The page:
WASHINGTON, March 1 (Xinhua) -- A number of rivers in the southeast of the United States are flooding following recent heavy rains while forecasts say more rain is on the way, local media reported Friday.
Widespread rain is expected from Friday into the weekend for portions of U.S. states of Louisiana, Mississippi and the Carolinas, forecasters say.
The Mississippi River was already at flood stage in areas from Missouri south into the states of Louisiana and Mississippi, according to a CNN report on Friday.
Louisiana Governor John Bel Edwards declared a state of emergency Friday due to the threat of more rain and flooding along the lower Mississippi region, said the report. The declaration allows the state to coordinate help needed in dealing with possible river flooding.
The U.S. National Weather Service said in the state's capital city, Baton Rouge, the river water already was 1 foot (0.3 meter) above major flood stage and could rise another 2 feet (0.6 meter) over the next two weeks.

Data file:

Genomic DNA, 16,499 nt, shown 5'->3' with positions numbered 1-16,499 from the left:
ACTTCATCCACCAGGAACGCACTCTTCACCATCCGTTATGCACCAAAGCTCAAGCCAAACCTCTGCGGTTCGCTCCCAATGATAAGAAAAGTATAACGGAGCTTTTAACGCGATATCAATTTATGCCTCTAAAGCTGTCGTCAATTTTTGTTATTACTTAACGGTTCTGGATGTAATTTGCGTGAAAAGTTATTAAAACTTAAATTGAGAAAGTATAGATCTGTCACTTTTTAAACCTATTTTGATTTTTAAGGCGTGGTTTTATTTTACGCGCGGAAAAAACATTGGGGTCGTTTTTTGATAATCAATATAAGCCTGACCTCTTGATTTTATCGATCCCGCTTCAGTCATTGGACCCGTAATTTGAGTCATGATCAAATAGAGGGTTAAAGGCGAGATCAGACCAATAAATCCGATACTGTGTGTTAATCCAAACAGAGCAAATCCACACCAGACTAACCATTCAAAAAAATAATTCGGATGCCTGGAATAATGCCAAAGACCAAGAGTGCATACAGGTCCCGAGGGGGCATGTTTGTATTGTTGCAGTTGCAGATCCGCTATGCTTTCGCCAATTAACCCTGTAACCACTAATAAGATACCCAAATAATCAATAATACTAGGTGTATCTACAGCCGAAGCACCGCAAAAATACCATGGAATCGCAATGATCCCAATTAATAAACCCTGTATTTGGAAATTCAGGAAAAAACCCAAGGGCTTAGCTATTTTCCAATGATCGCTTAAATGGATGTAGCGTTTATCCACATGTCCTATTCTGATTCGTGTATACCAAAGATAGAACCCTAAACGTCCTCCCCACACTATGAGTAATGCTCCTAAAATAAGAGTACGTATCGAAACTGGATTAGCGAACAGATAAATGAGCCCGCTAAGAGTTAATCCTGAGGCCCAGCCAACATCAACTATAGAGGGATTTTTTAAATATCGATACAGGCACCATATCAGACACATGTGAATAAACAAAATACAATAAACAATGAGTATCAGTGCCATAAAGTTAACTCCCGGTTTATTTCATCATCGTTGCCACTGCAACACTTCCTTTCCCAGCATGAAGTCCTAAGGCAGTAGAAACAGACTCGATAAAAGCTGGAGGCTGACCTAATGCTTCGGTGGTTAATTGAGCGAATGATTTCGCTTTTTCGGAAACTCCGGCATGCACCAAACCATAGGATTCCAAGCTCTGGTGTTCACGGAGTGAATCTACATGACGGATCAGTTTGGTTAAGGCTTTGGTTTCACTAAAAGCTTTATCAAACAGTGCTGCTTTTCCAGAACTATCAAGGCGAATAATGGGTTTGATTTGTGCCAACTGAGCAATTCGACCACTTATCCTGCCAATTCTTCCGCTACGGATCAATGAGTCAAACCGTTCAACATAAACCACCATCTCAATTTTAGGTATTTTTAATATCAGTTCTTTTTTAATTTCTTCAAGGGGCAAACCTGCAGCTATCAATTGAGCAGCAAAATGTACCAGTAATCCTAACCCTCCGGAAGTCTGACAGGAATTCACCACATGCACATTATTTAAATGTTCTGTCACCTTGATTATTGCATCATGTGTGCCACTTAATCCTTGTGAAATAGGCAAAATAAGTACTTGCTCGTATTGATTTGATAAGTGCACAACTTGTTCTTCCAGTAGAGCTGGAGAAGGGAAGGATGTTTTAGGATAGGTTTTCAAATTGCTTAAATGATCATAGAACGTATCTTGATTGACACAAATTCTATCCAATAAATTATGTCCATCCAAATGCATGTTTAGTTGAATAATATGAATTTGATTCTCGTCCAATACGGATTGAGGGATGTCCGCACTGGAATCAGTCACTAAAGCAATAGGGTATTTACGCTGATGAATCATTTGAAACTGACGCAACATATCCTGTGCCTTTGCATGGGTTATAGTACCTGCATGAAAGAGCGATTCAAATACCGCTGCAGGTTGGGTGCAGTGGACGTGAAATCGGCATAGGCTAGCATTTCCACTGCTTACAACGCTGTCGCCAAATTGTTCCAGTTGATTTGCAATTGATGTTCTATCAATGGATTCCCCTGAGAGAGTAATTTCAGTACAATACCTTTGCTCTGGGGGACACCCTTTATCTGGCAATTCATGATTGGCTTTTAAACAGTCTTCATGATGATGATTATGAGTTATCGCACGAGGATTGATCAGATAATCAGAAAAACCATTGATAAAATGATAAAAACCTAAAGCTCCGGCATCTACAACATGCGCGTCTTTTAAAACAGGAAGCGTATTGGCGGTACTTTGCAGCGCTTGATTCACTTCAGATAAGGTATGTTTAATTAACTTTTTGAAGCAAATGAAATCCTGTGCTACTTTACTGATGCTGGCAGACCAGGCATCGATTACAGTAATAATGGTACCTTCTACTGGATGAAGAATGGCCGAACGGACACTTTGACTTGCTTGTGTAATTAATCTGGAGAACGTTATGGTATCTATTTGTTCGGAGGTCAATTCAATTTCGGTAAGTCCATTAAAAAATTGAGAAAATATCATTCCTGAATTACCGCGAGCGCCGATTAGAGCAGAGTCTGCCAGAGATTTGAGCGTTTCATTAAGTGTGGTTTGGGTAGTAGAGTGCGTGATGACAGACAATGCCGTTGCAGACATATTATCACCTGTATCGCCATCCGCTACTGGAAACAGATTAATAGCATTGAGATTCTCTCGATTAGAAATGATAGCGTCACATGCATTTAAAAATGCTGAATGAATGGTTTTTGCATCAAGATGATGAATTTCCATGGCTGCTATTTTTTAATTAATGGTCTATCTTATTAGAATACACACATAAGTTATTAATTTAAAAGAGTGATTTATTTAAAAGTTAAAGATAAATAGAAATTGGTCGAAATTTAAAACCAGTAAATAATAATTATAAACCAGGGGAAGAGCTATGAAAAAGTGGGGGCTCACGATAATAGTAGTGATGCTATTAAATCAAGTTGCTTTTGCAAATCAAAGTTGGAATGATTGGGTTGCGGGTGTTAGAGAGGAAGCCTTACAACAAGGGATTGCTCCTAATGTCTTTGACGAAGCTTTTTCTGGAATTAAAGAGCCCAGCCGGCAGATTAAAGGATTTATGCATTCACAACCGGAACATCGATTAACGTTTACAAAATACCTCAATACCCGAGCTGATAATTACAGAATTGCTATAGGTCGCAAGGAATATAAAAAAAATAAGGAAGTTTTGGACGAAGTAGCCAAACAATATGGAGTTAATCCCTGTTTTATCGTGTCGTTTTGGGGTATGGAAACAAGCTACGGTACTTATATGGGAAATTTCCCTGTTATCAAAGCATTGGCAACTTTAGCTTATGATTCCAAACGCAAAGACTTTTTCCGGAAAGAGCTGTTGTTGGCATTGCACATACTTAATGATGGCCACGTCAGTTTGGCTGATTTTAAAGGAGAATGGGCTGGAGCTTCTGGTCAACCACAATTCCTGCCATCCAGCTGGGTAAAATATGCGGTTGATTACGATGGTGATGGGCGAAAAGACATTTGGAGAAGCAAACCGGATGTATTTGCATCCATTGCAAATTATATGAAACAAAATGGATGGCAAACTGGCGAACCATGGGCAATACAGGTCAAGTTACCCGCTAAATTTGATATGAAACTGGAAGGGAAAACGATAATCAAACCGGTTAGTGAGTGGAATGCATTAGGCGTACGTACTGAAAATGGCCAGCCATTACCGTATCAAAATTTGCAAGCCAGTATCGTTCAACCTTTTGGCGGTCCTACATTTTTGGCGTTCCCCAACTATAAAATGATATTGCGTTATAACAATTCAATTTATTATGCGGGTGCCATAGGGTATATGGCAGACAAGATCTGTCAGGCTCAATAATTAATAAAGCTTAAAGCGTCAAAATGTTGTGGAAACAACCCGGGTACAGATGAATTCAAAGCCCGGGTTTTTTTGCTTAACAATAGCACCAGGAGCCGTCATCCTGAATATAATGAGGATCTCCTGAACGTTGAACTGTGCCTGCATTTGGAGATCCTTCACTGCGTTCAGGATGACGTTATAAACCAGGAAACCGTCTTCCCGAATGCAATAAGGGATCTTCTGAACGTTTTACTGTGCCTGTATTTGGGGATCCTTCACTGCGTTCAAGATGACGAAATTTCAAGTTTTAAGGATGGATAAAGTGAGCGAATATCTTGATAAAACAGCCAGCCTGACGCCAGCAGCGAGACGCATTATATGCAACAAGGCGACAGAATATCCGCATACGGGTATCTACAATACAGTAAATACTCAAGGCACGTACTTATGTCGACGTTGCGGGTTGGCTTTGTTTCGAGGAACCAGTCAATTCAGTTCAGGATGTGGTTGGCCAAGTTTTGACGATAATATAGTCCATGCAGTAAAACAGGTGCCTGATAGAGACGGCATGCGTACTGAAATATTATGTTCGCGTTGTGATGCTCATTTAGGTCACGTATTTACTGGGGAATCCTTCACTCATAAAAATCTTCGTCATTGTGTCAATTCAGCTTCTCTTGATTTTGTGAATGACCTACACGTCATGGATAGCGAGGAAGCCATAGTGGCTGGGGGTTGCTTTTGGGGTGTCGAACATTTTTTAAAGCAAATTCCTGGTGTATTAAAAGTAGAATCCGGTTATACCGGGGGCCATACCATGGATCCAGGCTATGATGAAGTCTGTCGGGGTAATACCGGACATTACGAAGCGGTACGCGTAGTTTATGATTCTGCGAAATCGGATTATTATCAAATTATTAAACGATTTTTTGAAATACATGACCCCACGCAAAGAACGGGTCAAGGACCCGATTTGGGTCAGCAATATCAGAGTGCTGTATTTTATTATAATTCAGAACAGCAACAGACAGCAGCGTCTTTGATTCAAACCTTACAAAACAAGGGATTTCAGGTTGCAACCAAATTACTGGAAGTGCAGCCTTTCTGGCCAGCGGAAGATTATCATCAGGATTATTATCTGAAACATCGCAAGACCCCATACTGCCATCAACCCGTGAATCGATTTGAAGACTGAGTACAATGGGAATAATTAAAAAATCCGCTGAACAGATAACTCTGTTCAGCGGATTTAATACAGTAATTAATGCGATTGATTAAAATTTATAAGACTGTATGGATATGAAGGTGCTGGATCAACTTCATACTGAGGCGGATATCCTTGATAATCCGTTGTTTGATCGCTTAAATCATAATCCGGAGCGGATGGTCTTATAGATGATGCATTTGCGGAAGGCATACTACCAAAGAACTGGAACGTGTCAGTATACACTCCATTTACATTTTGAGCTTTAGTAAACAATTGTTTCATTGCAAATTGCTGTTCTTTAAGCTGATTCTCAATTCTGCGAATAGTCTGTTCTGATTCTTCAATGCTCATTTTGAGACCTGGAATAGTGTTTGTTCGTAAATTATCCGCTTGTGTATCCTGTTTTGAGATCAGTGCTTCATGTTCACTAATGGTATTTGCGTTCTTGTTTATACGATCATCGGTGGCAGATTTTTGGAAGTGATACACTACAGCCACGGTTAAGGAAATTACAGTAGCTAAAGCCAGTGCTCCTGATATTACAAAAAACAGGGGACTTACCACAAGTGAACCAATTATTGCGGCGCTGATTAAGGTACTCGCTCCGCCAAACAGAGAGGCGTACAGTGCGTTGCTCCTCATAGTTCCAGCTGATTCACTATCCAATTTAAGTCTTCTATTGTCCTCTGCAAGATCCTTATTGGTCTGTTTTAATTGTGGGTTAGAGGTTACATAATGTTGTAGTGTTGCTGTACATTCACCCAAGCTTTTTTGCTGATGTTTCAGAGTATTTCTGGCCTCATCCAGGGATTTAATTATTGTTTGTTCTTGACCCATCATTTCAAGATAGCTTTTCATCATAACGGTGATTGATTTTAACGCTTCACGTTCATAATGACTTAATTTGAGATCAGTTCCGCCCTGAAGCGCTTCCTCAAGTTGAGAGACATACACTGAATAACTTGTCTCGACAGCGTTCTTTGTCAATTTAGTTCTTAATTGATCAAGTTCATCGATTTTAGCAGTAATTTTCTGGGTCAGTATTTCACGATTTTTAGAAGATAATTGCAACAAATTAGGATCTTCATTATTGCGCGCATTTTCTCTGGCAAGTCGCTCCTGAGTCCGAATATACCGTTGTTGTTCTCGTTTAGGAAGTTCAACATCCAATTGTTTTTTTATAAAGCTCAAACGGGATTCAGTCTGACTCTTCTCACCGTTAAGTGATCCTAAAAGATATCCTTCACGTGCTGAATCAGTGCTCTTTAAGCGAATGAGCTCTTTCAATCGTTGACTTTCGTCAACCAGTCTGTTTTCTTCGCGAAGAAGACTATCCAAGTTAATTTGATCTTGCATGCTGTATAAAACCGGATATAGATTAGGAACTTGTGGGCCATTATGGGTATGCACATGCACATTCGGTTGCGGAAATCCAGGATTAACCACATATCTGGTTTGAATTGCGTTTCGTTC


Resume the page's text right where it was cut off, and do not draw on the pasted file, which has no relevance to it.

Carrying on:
In the state of Mississippi, north of Vicksburg, farmers were using bulldozers and other equipment to build levees to protect homes from rising waters this week, CNN affiliate WLBT reported.
In Memphis, a major city in the state of Tennessee, the weather service has issued a flood warning until March 15.
The Tennessee Valley Authority warned Thursday that though the river levels had begun to recede in northern Alabama and western Tennessee, local residents should not let their guard down with more rain expected this weekend.
The Ohio River is also predicted to crest this weekend at Cairo, Illinois, at the third-highest level ever, the national weather service said.
Earlier this week, Mississippi Governor Phil Bryant declared a state of emergency for affected counties, while Kentucky Governor Matt Bevin declared an emergency for the entire Bluegrass State.
As many as 14 Tennessee counties remain under a state of emergency, reported WSMV-TV in Nashville, the capital of the state of Tennessee.
On Wednesday, the U.S. Army Corps of Engineers opened the Bonnet Carre Spillway so as to divert rising water away from New Orleans to sparsely populated areas. Local media said it is the first time in the spillway's 88-years of existence that it needed to be opened in consecutive years, and only the 13th time it has been opened at all.